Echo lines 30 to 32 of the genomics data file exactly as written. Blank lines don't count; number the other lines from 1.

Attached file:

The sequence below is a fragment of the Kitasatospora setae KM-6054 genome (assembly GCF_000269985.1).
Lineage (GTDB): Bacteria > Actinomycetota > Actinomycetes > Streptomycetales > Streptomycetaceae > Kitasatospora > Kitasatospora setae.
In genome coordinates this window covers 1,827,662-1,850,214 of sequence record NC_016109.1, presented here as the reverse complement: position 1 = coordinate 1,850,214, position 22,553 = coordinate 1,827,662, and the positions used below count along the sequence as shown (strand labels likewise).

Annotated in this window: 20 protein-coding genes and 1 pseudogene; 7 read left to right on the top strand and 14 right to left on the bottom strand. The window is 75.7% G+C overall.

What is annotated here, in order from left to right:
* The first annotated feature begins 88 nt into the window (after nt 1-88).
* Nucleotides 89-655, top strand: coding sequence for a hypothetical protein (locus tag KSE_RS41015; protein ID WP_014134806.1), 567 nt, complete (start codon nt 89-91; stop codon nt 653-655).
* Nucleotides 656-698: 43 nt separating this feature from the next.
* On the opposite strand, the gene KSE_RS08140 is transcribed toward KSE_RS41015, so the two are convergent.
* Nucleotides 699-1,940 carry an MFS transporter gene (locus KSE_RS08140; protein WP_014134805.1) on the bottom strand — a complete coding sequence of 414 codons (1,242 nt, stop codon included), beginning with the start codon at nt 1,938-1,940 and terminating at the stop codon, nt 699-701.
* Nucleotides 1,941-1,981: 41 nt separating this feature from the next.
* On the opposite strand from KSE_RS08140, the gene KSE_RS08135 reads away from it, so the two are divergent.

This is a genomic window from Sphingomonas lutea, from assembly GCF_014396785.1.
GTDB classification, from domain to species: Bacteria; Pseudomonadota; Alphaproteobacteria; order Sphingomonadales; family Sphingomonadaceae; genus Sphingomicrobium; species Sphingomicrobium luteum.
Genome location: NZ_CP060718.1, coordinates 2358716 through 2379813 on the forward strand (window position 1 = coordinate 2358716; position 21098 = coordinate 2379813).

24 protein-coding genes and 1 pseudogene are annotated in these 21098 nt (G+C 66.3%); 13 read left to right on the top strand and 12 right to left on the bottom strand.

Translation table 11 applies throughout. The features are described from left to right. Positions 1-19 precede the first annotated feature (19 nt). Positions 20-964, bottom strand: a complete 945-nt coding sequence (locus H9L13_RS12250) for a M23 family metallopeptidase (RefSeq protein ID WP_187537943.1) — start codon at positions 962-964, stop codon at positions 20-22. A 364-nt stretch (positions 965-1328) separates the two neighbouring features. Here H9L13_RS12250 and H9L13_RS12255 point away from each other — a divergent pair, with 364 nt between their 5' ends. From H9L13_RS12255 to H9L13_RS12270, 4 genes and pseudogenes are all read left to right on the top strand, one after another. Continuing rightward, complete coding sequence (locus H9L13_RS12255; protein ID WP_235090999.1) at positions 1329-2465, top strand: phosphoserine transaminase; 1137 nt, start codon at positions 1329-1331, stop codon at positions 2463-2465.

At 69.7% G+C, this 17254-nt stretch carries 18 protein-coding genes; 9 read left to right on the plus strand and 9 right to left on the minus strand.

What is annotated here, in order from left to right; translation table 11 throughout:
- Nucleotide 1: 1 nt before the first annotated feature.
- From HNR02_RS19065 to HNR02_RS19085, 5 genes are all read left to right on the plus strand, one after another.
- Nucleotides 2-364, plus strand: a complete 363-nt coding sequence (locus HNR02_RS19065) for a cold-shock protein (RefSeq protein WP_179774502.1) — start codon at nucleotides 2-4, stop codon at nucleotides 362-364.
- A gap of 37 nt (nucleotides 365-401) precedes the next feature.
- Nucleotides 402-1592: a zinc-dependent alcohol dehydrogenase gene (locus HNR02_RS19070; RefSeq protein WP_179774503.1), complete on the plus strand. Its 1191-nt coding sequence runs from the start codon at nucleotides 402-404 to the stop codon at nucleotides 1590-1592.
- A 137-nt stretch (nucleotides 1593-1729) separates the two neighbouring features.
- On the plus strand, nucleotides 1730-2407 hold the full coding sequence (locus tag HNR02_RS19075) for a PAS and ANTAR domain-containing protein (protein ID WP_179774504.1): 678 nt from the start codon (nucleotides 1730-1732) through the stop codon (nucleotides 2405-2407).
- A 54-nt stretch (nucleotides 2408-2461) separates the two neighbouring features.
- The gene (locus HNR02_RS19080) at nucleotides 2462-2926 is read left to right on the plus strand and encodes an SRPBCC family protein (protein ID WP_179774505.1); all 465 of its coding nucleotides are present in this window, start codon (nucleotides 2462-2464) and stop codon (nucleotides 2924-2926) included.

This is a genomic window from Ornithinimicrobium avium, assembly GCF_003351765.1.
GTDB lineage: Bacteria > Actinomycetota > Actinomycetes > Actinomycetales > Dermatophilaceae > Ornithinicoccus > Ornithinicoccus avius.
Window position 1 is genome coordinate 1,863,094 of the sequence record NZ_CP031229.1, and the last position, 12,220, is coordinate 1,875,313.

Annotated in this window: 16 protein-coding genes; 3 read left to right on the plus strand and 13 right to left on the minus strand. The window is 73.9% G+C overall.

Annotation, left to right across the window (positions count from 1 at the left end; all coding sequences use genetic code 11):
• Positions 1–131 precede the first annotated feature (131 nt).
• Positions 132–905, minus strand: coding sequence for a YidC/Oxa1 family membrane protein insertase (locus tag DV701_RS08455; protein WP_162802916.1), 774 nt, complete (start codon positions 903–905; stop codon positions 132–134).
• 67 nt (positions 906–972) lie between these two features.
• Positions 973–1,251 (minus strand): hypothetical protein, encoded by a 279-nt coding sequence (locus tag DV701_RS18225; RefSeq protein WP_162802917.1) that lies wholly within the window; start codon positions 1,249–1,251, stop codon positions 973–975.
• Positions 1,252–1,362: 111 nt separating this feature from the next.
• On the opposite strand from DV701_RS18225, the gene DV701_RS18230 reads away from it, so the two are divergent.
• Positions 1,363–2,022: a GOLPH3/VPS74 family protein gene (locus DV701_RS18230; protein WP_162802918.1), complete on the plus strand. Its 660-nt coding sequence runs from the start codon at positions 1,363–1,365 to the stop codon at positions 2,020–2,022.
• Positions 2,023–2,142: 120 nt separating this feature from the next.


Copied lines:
GTDB lineage: Bacteria > Actinomycetota > Actinomycetes > Actinomycetales > Dermatophilaceae > Ornithinicoccus > Ornithinicoccus avius.
Window position 1 is genome coordinate 1,863,094 of the sequence record NZ_CP031229.1, and the last position, 12,220, is coordinate 1,875,313.

Annotated in this window: 16 protein-coding genes; 3 read left to right on the plus strand and 13 right to left on the minus strand. The window is 73.9% G+C overall.